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U.S. Expects Agreement on Korean Wartime Control of Forces

By Jim Garamone
American Forces Press Service

WASHINGTON, Oct. 2, 2006 – U.S. Defense officials expect an agreement at the upcoming U.S.-Korean Security Consultative Meeting on the process of turning over operational control of Korean forces in wartime to South Korea.

Currently, South Korean forces come under command of the Combined Forces Korea.

Richard Lawless, deputy assistant secretary of defense for Asian and Pacific affairs, said in a news conference today that by Oct. 20, the start of the talks, U.S. and Korean negotiators will finalize the plan.

The meetings, held yearly, will be an opportunity for Defense Secretary Donald H. Rumsfeld and South Korean Minister of National Defense Yoon Kwang-woong to reaffirm the U.S.-South Korean alliance, Lawless said.

President Bush and South Korean President Roh Moo-hyun agreed to the basics of the plan when they met in September.

Underlying the move to give operational control to the Republic of Korea is how the country has developed economically, politically and militarily, Lawless said. The South Korean military already bears the lion’s share of defense for the nation, he said.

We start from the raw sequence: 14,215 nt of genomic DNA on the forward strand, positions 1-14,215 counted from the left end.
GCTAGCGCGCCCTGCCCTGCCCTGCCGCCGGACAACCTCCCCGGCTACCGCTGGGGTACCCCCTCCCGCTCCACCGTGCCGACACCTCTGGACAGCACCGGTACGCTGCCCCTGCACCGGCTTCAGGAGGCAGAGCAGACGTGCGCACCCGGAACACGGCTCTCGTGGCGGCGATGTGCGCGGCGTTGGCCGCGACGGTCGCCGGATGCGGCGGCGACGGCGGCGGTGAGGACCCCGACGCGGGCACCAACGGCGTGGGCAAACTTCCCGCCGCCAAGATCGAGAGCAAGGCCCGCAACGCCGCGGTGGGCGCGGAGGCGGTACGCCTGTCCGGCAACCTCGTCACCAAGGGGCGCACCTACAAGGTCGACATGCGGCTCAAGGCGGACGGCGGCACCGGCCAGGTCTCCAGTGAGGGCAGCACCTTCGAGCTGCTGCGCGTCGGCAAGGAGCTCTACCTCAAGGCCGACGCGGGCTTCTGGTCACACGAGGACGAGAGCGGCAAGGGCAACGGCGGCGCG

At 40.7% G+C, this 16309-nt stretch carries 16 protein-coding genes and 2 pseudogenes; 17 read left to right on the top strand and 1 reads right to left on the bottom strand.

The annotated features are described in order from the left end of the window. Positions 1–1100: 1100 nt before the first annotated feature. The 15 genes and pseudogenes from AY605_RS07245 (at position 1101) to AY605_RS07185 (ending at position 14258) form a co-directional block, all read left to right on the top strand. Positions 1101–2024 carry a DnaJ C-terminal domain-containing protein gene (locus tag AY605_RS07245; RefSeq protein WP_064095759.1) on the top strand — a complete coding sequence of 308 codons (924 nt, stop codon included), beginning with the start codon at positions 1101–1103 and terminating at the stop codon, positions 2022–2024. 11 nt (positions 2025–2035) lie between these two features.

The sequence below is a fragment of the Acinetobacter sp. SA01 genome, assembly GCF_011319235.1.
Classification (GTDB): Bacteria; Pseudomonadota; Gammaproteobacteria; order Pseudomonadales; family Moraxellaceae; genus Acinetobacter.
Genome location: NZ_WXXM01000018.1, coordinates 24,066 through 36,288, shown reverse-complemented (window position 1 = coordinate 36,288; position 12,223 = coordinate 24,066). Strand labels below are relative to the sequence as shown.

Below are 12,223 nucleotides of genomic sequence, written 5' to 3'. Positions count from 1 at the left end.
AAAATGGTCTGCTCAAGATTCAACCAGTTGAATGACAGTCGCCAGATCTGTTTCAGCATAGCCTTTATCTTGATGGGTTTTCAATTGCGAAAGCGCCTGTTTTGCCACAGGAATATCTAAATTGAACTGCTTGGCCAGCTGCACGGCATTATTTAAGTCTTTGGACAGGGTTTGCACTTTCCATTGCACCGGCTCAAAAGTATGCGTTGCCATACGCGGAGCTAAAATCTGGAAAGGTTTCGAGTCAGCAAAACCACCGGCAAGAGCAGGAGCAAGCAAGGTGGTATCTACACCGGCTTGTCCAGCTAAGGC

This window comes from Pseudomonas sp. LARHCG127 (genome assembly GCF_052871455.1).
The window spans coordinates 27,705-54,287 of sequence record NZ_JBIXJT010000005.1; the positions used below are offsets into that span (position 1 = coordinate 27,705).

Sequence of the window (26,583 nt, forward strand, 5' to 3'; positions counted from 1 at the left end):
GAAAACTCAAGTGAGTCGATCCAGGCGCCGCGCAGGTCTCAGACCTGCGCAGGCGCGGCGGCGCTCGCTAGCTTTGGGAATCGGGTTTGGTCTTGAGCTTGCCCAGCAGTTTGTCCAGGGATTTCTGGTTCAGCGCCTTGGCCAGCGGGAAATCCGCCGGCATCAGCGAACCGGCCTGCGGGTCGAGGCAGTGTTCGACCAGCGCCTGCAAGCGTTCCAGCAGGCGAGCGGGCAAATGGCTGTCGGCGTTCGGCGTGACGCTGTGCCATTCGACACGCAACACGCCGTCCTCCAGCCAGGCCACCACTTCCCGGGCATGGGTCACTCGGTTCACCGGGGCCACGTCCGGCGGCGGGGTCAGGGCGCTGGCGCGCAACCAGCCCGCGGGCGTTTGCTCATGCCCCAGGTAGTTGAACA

The United States proposes moving from a “supported force” to a “supporting force.” In other words, land defense for South Korea would be the responsibility of the South Korean military – a force Lawless said is perfectly able to handle the threat from North Korea.

“It is a reflection of the incredibly robust capabilities of the Republic of Korea itself,” Lawless said. “We’re not talking just about military capabilities, but the fact that the military has behind it the infrastructure and strength of the entire Republic of Korea economy.

“The place that the Republic of Korea has arrived at today underlines the fact that this is a mature relationship and one in which the Republic of Korea should be very comfortable in assuming the lead responsibility for the conventional defense of the country,” he continued. “It’s a natural progression, and it is something that both nations believe whose time has come.”

The two nations have been discussing the possibility for 20 years, the deputy assistant secretary said. South Korea has two full armies in the Demilitarized Zone. U.S. forces will shift to other parts of the peninsula.

All this will happen without a lessening of American commitment to the Republic of Korea, Lawless said.

The main difference between the U.S. and South Korea goals for the new arrangement boils down to timing. The United States would like the Koreans to assume wartime control of their forces in 2009. The Koreans would like it to be 2012.

The United States would like to take the existing Combined Forces Korea structure and morph it into one with the Koreans in the lead. The Koreans would like more time to develop more capabilities before taking control. Lawless said the positions are not that far apart and should be resolved in time for the consultative meeting.

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